The Mesothelioma Cancer Alliance recently spoke to Dr. Richard McQuellon, the Director of the Psychosocial Oncology and Cancer Patient Support Programs at Wake Forest Baptist Medical Center, to hear his expert advice on how to be the most encouraging and empathetic caregiver. In part one of a two part piece, Dr. McQuellon explains why open communication and empathy can be some of a cancer patient's strongest medicine when it comes from their caregiver.
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With the new year here, this month is filled with people making resolutions, some often too taxing to keep up throughout the year, but all with good intentions of bettering oneself. For a cancer patient, their life may feel too controlled by their diagnosis to make many changes or resolutions. There are many ways for cancer patients to make small, positive changes in their life that can help their health and outlook on their disease and life. The Mesothelioma Cancer Alliance spoke to a few members of the team at Cancer Treatment Centers of America who gave us 6 excellent ways for cancer patients to make 2013 a year of positive thoughts and actions!
Andra Brosh, Ph.D. is a licensed Clinical Psychologist in the Los Angeles area. She specializes in the human relationship, and helping individuals and couples with creating and sustaining fulfilling relationships in any context of life. Her focus is on pre-marital counseling, marriage, divorce and heartbreak. To learn more visit Dr. Brosh's website.
In the wake of a cancer diagnosis, feelings like fear, anger, and frustration are common. However, the patient is not the only one suddenly overwhelmed with these emotions. Cancer, it seems, is a disease diagnosed to everyone close to the patient, as well.
In difficult times, people tend to lean on their family and friends for support, care, and love. Receiving a cancer diagnosis is certainly a time when the support of loved ones is especially important. However, what if, instead of support, a patient received a narcissistic attitude from a loved one? Instead of care, a loved one retreated from the patient’s life? How should someone in a situation like this react to their loved one’s attention-seeking and negative attitudes and what explains the behavior?
Grief and coping are sometimes inevitable in life, especially when a loved one or a close friend loses the battle against cancer. Even experts aren’t 100 percent sure on how to properly cope with the loss of a loved one to cancer. They do, however, have their own takes on coping with death and moving forward-- keeping in mind there are no rules set in stone when coping with death.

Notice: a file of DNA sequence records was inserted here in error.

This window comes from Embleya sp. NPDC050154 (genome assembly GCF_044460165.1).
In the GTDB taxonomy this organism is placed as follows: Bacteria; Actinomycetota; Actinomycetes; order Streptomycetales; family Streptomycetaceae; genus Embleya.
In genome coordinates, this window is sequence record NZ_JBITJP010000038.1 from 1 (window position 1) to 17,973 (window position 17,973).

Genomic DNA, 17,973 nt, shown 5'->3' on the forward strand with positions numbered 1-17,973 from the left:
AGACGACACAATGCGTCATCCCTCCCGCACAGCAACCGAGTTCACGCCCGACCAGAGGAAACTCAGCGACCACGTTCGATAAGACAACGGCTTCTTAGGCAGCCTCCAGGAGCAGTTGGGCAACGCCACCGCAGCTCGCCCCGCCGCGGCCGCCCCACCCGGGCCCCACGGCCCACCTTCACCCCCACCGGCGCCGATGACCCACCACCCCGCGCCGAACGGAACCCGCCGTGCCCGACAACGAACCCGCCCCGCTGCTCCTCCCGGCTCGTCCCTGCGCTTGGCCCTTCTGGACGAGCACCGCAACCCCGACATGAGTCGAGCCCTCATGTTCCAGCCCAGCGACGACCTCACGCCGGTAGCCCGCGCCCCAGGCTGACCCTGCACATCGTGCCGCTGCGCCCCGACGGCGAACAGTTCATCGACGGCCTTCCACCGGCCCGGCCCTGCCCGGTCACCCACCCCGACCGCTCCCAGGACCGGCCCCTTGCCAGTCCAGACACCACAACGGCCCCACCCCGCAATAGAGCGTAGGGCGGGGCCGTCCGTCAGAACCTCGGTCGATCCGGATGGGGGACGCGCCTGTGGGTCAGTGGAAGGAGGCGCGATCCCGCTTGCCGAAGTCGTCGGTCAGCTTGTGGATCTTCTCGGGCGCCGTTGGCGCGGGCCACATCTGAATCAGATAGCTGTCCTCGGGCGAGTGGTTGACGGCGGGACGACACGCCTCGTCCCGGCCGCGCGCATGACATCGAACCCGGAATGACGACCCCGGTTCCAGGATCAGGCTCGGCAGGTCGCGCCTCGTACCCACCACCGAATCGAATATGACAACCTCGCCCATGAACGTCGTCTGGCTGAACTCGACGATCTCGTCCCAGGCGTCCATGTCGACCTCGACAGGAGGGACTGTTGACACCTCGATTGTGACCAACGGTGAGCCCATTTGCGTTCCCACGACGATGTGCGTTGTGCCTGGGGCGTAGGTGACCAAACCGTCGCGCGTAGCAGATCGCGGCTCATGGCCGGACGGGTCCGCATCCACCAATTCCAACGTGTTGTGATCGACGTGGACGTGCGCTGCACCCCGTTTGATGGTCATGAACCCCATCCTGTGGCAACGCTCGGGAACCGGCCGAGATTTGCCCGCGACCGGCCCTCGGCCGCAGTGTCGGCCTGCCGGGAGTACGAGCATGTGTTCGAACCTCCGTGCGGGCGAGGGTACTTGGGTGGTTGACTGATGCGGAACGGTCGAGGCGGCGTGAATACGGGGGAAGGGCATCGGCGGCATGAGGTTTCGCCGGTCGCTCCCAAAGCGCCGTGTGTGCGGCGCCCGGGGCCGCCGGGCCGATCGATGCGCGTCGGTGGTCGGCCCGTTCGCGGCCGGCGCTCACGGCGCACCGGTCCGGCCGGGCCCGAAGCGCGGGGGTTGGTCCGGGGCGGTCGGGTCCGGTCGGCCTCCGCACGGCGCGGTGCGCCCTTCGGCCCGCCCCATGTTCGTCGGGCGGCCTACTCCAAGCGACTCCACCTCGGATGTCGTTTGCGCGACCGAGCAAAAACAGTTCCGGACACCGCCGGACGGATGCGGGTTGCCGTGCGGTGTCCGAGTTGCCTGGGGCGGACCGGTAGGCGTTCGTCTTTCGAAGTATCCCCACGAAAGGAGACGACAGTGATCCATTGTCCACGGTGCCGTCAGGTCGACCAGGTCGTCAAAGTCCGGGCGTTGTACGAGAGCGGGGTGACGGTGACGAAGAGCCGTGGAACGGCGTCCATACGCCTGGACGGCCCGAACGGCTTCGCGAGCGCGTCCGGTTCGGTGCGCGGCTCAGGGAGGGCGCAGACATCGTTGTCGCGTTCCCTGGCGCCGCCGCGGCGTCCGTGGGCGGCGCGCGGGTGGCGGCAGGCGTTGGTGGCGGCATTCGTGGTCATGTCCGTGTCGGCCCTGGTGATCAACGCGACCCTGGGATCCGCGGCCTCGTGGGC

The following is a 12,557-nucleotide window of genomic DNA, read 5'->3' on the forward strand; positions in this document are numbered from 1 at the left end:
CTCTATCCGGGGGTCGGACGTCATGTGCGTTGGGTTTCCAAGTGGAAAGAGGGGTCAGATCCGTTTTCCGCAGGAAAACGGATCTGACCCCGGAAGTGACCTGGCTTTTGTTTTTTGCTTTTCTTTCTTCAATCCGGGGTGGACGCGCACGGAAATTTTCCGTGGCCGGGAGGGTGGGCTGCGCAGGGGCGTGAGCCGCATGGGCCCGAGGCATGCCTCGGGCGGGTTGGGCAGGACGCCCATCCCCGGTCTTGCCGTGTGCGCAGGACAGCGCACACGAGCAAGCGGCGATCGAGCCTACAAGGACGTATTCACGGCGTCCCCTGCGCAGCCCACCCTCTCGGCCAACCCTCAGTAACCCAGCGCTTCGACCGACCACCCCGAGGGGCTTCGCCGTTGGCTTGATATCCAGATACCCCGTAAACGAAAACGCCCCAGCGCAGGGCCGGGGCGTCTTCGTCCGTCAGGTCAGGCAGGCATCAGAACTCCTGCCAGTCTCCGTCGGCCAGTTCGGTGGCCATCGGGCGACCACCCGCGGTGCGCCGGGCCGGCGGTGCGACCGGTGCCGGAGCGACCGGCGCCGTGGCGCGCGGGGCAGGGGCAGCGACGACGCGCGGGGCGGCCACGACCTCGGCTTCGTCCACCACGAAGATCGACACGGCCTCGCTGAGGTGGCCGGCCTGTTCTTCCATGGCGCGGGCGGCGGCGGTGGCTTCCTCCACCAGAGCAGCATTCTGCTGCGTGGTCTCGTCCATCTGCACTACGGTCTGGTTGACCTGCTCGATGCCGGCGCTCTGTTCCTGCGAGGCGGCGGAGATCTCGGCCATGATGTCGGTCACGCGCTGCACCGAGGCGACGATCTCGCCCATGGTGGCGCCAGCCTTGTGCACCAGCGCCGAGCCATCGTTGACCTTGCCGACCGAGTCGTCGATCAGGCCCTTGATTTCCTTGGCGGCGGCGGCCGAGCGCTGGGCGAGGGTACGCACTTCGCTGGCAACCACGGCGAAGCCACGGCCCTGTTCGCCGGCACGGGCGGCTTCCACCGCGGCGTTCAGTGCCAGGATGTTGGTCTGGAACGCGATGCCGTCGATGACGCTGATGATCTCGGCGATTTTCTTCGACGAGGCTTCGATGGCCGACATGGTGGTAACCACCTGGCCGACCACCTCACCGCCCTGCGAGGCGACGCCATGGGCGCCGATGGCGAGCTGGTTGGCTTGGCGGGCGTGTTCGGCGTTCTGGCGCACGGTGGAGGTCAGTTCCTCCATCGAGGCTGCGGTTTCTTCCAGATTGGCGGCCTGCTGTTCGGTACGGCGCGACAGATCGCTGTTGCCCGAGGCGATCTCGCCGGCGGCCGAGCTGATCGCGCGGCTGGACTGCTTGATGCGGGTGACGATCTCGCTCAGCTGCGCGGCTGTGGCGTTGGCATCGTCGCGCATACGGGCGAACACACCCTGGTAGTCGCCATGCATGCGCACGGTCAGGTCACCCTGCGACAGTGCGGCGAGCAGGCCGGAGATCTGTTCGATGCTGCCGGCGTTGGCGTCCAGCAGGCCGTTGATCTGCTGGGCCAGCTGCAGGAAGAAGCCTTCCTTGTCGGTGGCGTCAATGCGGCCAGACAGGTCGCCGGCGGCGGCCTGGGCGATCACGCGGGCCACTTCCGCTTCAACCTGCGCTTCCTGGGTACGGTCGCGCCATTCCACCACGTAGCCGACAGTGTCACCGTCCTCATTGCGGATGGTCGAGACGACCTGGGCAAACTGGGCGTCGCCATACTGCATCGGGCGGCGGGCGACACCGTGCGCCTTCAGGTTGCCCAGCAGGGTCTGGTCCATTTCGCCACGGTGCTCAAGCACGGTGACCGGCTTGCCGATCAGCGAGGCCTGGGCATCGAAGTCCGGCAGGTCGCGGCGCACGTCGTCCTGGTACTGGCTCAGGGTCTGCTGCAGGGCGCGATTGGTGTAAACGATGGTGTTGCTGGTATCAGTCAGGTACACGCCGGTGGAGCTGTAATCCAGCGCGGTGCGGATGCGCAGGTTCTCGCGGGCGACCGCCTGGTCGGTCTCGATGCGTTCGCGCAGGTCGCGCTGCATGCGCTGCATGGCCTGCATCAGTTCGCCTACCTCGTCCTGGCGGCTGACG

With all the excitement surrounding this summer’s London 2012 Olympic games, MCA had the rare opportunity to interview America’s most decorated U.S. gymnast and ovarian cancer survivor, Shannon Miller, to ask her about the parallels between her battle for the Gold in '96 and the battle for her life a few years later.
Cancer disrupts the normalcy of a person’s life—simple tasks like renewing a driver's license, the safety of waking up healthy in the morning, or the routine of working 9-5 take on a new normal. Keeping employment becomes a top priority for people diagnosed with cancer. In addition to making new goals and reassessing what is and isn't important in life, finding and/or keeping steady employment is necessary for preventing other fallouts from occurring.
The medical costs of cancer, as we saw in the cases of Stacy Brooks and Molly MacDonald, can devastate a family. Ruined credit scores, outstanding bills, and foreclosed homes are only a few of the problems patients and their families can deal with when faced with the costs of surgery, treatment, medications, and other necessities.
The Supreme Court upheld the Affordable Care Act today after a 5--4 split decision. Chief Justice John G. Roberts Jr. delivered the decisive vote in favor of the law. The upholding of the "Obamacare" bill has implications for many groups around the nation, especially the cancer community.
We at the Mesothelioma Cancer Alliance are truly excited today to present St. Jude Children’s Research Hospital with a check for $21,841 as part of our summer-long 50k to Cancer Twitter campaign.